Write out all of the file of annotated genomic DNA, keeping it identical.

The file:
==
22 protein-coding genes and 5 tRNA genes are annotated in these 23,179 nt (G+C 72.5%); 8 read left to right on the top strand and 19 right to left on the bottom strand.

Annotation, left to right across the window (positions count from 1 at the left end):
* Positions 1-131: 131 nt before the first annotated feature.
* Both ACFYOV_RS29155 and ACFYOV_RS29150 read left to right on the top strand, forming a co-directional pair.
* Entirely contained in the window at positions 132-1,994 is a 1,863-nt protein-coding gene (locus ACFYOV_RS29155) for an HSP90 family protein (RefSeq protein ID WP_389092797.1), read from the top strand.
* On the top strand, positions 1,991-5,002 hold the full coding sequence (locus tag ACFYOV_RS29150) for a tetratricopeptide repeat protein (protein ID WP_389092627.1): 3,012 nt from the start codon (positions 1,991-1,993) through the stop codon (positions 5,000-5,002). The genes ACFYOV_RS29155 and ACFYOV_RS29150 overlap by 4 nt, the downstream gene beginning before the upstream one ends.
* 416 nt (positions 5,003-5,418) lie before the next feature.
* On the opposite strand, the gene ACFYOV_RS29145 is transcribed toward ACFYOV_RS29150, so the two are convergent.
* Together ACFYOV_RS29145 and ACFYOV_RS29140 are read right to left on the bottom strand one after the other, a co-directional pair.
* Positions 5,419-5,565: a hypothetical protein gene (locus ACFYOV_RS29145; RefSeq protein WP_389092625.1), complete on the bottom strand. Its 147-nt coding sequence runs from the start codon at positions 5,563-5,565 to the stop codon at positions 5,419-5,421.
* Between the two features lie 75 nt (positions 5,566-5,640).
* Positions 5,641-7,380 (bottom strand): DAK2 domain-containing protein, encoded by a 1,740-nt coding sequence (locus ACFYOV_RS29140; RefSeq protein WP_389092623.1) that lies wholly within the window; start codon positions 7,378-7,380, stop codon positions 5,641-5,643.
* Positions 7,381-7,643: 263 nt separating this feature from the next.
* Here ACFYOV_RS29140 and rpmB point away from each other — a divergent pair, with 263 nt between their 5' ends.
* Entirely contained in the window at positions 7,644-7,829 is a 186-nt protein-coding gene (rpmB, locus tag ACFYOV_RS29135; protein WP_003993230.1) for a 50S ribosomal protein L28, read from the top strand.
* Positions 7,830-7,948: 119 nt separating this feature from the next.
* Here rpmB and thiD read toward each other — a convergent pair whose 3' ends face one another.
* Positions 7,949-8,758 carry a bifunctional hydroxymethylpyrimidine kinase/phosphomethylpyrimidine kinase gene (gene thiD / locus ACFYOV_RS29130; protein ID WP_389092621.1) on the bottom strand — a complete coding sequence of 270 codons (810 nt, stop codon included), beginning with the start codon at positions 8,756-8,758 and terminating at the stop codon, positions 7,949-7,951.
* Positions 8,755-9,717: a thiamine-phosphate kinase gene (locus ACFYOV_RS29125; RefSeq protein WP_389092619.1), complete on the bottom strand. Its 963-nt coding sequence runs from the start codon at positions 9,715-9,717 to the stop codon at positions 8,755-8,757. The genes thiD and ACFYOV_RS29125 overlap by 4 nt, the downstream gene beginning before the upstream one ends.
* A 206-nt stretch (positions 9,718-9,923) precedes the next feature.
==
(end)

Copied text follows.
22 protein-coding genes and 5 tRNA genes are annotated in these 23,179 nt (G+C 72.5%); 8 read left to right on the top strand and 19 right to left on the bottom strand.

Annotation, left to right across the window (positions count from 1 at the left end):
* Positions 1-131: 131 nt before the first annotated feature.
* Both ACFYOV_RS29155 and ACFYOV_RS29150 read left to right on the top strand, forming a co-directional pair.
* Entirely contained in the window at positions 132-1,994 is a 1,863-nt protein-coding gene (locus ACFYOV_RS29155) for an HSP90 family protein (RefSeq protein ID WP_389092797.1), read from the top strand.
* On the top strand, positions 1,991-5,002 hold the full coding sequence (locus tag ACFYOV_RS29150) for a tetratricopeptide repeat protein (protein ID WP_389092627.1): 3,012 nt from the start codon (positions 1,991-1,993) through the stop codon (positions 5,000-5,002). The genes ACFYOV_RS29155 and ACFYOV_RS29150 overlap by 4 nt, the downstream gene beginning before the upstream one ends.
* 416 nt (positions 5,003-5,418) lie before the next feature.
* On the opposite strand, the gene ACFYOV_RS29145 is transcribed toward ACFYOV_RS29150, so the two are convergent.
* Together ACFYOV_RS29145 and ACFYOV_RS29140 are read right to left on the bottom strand one after the other, a co-directional pair.
* Positions 5,419-5,565: a hypothetical protein gene (locus ACFYOV_RS29145; RefSeq protein WP_389092625.1), complete on the bottom strand. Its 147-nt coding sequence runs from the start codon at positions 5,563-5,565 to the stop codon at positions 5,419-5,421.
* Between the two features lie 75 nt (positions 5,566-5,640).
* Positions 5,641-7,380 (bottom strand): DAK2 domain-containing protein, encoded by a 1,740-nt coding sequence (locus ACFYOV_RS29140; RefSeq protein WP_389092623.1) that lies wholly within the window; start codon positions 7,378-7,380, stop codon positions 5,641-5,643.
* Positions 7,381-7,643: 263 nt separating this feature from the next.
* Here ACFYOV_RS29140 and rpmB point away from each other — a divergent pair, with 263 nt between their 5' ends.
* Entirely contained in the window at positions 7,644-7,829 is a 186-nt protein-coding gene (rpmB, locus tag ACFYOV_RS29135; protein WP_003993230.1) for a 50S ribosomal protein L28, read from the top strand.
* Positions 7,830-7,948: 119 nt separating this feature from the next.
* Here rpmB and thiD read toward each other — a convergent pair whose 3' ends face one another.
* Positions 7,949-8,758 carry a bifunctional hydroxymethylpyrimidine kinase/phosphomethylpyrimidine kinase gene (gene thiD / locus ACFYOV_RS29130; protein ID WP_389092621.1) on the bottom strand — a complete coding sequence of 270 codons (810 nt, stop codon included), beginning with the start codon at positions 8,756-8,758 and terminating at the stop codon, positions 7,949-7,951.
* Positions 8,755-9,717: a thiamine-phosphate kinase gene (locus ACFYOV_RS29125; RefSeq protein WP_389092619.1), complete on the bottom strand. Its 963-nt coding sequence runs from the start codon at positions 9,715-9,717 to the stop codon at positions 8,755-8,757. The genes thiD and ACFYOV_RS29125 overlap by 4 nt, the downstream gene beginning before the upstream one ends.
* A 206-nt stretch (positions 9,718-9,923) precedes the next feature.